Vasco Pyjama talks about community finance. The ROSCA is known as a “sou-sou” in west Africa, or at least in Nimba county, Liberia. Sousous run for a fixed term, based on the number of members. If there are 10 members and the contribution is $10, each month one of the members will get $90 (9 other members * $10 each). At the end of ten months, the sousou can either be restarted, or the membership can be renegotiated (for example, to drop people who failed to pay on time during the past sousou period). If the sousou is reconstituted with more or fewer people, it doesn’t really change anything, it just runs shorter or longer until the next restart. Sousous run best when they are between 6 and 12 people for social and economic reasons (a 5x – 11x payoff is manageable in a cash society). The order of the payouts is determined randomly at the startup meeting of the sousou. Sometimes people negotiate to trade their places in the payout order in order to assure that the sousou payout would arrive at a time that was convenient for them.

One thing Vasco forgot to mention about it is the very powerful social aspect to village finance. In a village environment, saving face is important. Failing to be a reliable member in a sousou is a pretty embarrassing. But the worse punishment comes when people are invited to the next sousou, and you are excluded. People who are trustworthy get the benefits of a community savings scheme, and those who don’t are excluded. Tough, but transparent. Those excluded from a sousou this time might get another chance with another sousou later. The basic fabric of village life means that everyone has a chance at redemption.

The proceeds of social investment in Nimba are used for things like concrete floors and new roofs. Some richer guys planned on buying a car by combining savings from their salary over the year and their sousou windfall. Then they paid their brother to drive it, making a small foundation of a family taxi company. Others would arrange for their sousou windfall to come in the same month as their vacation, so they could use the money to buy cement and work full time on a second house. After two or three years of this trick, using sousou windfalls every six months or so to advance construction, they’d be landlords — and that’s the real secret to getting rich in Liberia. (To be clear: landlords benefit from a transfer of wealth, they do not actually make new wealth by producing something. So it’s relative prosperity, not global GDP growth.)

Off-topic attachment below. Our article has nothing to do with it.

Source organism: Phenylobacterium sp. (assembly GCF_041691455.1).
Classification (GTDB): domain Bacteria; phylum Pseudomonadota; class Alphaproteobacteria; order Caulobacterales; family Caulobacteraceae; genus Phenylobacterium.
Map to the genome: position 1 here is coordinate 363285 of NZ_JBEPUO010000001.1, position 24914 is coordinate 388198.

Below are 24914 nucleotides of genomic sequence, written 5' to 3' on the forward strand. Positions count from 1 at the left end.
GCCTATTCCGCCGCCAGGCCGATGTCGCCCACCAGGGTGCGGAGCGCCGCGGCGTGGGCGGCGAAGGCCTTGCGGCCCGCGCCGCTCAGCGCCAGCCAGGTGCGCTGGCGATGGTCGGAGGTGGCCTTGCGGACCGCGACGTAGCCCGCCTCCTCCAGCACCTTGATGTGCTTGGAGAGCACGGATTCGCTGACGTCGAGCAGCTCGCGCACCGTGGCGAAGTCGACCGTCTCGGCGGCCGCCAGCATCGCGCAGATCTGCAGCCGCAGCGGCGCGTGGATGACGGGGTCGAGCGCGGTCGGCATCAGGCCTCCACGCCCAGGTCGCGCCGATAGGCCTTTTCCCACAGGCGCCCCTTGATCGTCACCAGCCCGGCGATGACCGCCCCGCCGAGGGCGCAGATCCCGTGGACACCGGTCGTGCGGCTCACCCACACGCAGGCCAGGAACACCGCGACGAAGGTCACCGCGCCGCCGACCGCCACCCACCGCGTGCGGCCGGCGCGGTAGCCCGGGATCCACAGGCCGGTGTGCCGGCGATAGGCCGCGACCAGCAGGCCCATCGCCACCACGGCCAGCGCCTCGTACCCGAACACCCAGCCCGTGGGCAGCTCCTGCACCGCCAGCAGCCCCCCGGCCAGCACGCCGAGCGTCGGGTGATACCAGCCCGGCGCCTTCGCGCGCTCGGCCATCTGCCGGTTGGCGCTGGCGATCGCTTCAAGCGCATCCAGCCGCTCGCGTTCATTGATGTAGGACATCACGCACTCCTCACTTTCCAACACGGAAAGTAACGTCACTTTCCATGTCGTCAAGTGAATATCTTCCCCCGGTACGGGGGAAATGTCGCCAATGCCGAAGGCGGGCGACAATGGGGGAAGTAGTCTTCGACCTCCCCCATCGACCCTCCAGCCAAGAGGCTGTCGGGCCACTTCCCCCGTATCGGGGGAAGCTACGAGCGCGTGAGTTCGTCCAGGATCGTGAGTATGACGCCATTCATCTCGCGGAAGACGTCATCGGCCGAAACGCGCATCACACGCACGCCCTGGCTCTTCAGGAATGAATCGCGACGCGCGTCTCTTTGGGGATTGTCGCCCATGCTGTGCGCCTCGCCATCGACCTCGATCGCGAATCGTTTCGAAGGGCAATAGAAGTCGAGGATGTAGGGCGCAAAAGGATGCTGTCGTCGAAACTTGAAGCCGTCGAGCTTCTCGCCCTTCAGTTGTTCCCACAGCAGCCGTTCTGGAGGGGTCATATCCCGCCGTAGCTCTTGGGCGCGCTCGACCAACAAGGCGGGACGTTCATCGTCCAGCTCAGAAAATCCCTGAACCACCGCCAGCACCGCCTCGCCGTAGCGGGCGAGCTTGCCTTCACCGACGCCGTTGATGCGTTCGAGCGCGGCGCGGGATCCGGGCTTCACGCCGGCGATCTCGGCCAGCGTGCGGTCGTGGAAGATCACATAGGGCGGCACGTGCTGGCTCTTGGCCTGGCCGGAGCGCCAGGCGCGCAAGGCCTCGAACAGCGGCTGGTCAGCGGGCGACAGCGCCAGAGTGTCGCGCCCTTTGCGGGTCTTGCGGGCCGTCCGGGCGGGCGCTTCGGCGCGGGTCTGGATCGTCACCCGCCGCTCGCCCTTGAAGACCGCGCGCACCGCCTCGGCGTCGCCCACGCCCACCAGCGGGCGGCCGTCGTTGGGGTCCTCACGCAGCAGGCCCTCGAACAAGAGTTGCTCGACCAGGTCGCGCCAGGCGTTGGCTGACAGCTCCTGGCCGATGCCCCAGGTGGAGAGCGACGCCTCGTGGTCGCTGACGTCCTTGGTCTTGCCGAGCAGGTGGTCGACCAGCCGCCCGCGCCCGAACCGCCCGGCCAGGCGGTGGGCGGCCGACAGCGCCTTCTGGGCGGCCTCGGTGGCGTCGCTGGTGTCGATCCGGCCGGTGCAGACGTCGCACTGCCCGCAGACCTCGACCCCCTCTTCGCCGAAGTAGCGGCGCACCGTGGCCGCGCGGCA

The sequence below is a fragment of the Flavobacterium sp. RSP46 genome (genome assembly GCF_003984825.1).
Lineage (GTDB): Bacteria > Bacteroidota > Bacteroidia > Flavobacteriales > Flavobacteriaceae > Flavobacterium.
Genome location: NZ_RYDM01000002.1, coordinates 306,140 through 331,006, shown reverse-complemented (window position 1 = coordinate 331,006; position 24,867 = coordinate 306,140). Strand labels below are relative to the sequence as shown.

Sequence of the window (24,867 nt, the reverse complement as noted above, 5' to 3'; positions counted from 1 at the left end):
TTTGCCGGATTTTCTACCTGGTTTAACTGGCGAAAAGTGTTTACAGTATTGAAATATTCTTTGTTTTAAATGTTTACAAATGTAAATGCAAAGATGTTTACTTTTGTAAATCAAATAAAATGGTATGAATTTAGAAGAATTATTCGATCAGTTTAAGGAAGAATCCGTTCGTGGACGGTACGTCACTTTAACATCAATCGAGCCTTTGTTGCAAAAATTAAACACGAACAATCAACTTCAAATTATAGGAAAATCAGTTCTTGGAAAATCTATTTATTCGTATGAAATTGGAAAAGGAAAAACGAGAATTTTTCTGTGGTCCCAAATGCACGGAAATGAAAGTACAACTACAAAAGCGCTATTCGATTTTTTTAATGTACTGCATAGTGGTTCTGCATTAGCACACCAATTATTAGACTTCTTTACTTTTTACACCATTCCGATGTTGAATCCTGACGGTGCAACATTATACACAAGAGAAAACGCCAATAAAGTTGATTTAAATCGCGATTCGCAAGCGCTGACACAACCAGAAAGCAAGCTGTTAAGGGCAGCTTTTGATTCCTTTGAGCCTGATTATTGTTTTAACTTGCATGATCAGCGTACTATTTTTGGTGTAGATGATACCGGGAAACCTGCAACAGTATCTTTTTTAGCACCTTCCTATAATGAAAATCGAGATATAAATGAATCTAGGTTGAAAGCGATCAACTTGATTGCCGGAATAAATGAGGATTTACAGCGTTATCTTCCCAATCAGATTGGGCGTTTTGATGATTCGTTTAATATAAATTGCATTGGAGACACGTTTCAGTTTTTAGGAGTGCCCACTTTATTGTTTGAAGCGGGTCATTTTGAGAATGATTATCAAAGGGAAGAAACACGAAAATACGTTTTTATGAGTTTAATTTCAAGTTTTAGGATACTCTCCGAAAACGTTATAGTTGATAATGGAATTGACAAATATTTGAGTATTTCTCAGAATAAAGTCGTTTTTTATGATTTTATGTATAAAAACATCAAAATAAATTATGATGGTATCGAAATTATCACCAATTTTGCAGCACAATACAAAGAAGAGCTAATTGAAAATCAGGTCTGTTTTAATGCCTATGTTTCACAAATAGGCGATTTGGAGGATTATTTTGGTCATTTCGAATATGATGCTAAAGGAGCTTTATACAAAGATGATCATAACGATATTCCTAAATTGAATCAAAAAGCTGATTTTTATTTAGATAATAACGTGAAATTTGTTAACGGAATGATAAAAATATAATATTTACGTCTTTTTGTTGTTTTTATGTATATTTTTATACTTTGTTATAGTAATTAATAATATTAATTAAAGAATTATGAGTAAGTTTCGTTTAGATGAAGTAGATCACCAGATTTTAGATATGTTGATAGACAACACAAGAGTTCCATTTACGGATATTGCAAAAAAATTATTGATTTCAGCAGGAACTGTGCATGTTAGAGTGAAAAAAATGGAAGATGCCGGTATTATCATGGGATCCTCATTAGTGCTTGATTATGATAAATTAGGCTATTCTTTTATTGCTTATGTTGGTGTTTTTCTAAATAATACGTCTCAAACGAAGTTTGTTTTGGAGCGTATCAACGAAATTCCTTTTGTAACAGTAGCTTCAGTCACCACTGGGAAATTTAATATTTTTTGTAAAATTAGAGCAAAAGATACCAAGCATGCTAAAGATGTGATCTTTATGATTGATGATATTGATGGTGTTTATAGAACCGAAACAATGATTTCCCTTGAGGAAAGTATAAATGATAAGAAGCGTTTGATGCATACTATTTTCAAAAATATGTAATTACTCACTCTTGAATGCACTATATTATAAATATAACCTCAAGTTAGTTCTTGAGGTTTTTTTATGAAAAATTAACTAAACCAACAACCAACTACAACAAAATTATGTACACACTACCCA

There’s are some added systems that some sousous I learned about used. One had a loan concept, where members who wanted to be moved to the head of the line had to pay higher amounts in ($12 instead of $10) with the “interest” being accumulated into a long-term reserve pool. The reserve pool would then be paid out at the dissolution of the sousou to the non-borrowing members. Another sousou, this one with a large reserve after years of continuous operation, included a “compulsory loan month” in August. Each member was compelled to take a loan in August and to spend it in the local economy. He had to pay back this loan, and his normal sousou contribution during the rest of the year. They explained to me that the compulsory loan was intended to create demand in the local marketplace at a time when the local shopkeepers were normally seeing lower than average sales. Another sousou arranged their payout schedule to defer some of the normal payouts until December, to help buy Christmas presents.

As an aside… the business of a eastern Congolese motoman is interesting as well. I don’t remember the figures anymore, but it was a very tidy little business. I think the motocycle buyer could get his investment 100% paid off in 9 months by renting the moto to a motoman, and then for the remaining 3 year life of the motorcycle, he made $25 a month “moto rent”, and the motoman (usually a younger relative) got a steady job driving the motorcycle. The only problem was competition. In east congo, the business case for motos is blindingly obvious, and the right conditions exist: reliable supply of cheap chinese motos and parts from the port in Mombasa, capital ready to invest, and roads that are hostile to more comfortable cars. So there are 10 motos for every customer. The price does not collapse, because it tracks the running costs (gasoline) closely. Instead the weekly wage of a moto driver collapses, because the moto owners still demand their rent, no matter how bad competition gets.

1 Comment

  1. Pingback: in group work. at Where They Are

Leave a comment